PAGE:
18 金 Lesson19 Ethical Values (6)
Our current vignette describes how Alyce Collins returned a lost smartphone and turned down the owner’s offer of a reward. Opinions differ, whether she should have taken the money. What’s your position, Heather?
I’m with Alyce and Pat McMillan. To the greatest extent possible, I think good deed should not be transactional.
Do we really want to live in a world where people only help each other if they think they can get something out of it or have to pay others to be decent?
If I incur some truly significant expense or put myself at serious risk, oh, okay. incur, 損害などをうける
Maybe then I should be compensated. But even then, I think I would try to avoid it except in extreme cases. There’s enough greed in the world. Enough people who always wanna know what’s in this for me. I don’t wanna add to the avarice.
So, you wouldn’t want part of the money if you found a wallet in Tokyo?
No. I couldn’t accept it. That’s someone else’s money earned through their hard work. Hope they earned it through hard work. They would already have gone through the stress and inconvenience of losing their wallet. And then I take away from some of the relief of getting it back by helping myself to a slice of their money?
Some might say, “Well, you did help them get their money back. So shouldn’t you be compensated in a way for that service?”
Again, I’d say “no” because I think I have a moral obligation to try and help them get their money back.
If I helped a lost child find their mother and the mother tried to give me money in thanks, I would absolutely refuse it.
I think it’s the same sort of thing.
The vignette also talks about how different countries have different customs.
What some see as friendly gestures or kind of business expense, others consider graft or bribery.
I was traveling once in a foreign country – let’s not stay which – and I was at a local travel agency arranging to
go on a boat cruise or something. All of a sudden in walks a policeman. He didn’t say a single word, and neither did the staffer who was helping my husband and me. She just pulled an envelope out of a drawer, with nothing written on it, and handed it to the cop. He walked out and she went right back to helping us.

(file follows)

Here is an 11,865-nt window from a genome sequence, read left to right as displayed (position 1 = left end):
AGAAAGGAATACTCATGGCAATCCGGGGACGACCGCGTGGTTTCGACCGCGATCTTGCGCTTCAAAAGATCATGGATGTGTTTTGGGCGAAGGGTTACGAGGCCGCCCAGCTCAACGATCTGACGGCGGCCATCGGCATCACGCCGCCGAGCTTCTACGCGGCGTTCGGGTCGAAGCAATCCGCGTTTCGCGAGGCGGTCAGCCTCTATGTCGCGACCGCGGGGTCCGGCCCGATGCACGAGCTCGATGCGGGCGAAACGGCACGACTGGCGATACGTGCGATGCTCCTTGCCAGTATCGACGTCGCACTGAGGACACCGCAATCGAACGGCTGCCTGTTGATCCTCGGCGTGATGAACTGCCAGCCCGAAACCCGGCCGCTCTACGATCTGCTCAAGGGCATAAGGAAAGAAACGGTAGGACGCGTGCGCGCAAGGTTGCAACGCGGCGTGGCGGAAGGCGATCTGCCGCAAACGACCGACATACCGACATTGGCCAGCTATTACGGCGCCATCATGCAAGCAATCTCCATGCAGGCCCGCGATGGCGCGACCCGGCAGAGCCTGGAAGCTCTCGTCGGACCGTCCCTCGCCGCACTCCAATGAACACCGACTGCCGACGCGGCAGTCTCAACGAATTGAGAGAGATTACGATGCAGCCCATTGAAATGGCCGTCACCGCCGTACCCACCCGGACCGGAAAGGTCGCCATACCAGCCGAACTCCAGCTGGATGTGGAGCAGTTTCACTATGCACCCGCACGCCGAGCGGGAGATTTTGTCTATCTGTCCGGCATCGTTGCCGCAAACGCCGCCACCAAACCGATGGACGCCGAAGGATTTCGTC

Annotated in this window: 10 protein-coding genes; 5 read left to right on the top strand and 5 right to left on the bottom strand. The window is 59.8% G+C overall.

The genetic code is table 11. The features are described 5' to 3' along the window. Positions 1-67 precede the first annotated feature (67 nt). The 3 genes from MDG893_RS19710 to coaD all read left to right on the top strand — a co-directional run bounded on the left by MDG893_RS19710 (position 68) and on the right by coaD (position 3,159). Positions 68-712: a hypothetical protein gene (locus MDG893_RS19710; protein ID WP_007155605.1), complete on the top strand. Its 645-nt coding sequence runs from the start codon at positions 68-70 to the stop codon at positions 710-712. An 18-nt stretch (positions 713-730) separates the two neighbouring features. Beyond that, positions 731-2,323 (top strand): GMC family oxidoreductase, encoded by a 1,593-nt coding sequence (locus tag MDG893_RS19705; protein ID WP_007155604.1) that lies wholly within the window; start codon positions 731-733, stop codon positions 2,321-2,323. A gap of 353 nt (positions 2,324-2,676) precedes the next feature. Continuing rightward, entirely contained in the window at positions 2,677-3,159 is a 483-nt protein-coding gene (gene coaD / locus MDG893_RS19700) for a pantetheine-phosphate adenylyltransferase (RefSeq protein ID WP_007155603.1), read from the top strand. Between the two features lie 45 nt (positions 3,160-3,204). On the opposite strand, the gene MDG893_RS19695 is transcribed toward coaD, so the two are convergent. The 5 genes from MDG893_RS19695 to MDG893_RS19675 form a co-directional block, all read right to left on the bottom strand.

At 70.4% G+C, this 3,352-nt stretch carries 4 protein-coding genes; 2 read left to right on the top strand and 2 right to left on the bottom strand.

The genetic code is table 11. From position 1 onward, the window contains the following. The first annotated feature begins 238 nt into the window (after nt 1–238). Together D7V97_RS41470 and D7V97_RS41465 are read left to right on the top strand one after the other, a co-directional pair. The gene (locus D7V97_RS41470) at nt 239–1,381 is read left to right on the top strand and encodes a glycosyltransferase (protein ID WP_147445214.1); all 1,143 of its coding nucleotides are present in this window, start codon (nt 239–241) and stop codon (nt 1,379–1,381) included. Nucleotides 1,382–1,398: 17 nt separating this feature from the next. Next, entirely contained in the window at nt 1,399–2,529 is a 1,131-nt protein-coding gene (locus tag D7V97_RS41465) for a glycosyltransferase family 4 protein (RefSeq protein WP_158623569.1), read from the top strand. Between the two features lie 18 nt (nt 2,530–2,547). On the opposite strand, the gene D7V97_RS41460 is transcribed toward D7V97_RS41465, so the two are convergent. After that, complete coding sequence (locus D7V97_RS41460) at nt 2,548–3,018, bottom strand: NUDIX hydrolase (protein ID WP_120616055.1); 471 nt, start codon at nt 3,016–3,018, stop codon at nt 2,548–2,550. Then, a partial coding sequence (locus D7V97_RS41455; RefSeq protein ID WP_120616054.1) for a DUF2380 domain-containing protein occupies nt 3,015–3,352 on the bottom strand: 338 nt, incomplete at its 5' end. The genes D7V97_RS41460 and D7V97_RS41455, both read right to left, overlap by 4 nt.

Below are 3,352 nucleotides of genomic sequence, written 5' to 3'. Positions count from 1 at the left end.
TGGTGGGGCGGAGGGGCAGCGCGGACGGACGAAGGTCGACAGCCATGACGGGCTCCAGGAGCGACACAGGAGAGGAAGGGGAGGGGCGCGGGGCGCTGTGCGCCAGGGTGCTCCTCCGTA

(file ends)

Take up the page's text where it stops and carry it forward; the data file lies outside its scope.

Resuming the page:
Another tourist we met on that trip was involved in a traffic accident. She said that three different policemen showed up almost immediately after the crash demanding bribes from her taxi driver.
I’ve heard similar stories. For example, when I was running a public relations firm in Tokyo, 広報活動
one of my clients was a new general manager for a certain country in a certain corner of the world.
He was having trouble getting his furniture through customs, and the customs officials dropped hints that a little baksheesh could perhaps speed up the whole process.
They wanted a few hundred dollars. That wasn’t too bad, but irrespective of the amount, it was against company policy to pay money under the table.
Then what happened?
The customs officials said, “All right then, we’ll go through the regular procedure and keep your stereo set, sofa and other stuff in our temporary warehouse. You’ll probably get them all by the end of the rainy season in a month or two. Oh, by the way, there’s no roof on our warehouse.” It was a catch-22. どうもがいても解決策が見つからないジレンマ［板挟み状態
What’s right, what’s fair and what’s in your best interest may be different things to different folks.
How was it resolved in the end?
You don’t want to know, Heather, I assure you.
Well, now I’m really intrigued.
Do not catch a good opportunity.
Opportunity seldom knocks twice.
Fortune knocks at least once at every man’s gate.
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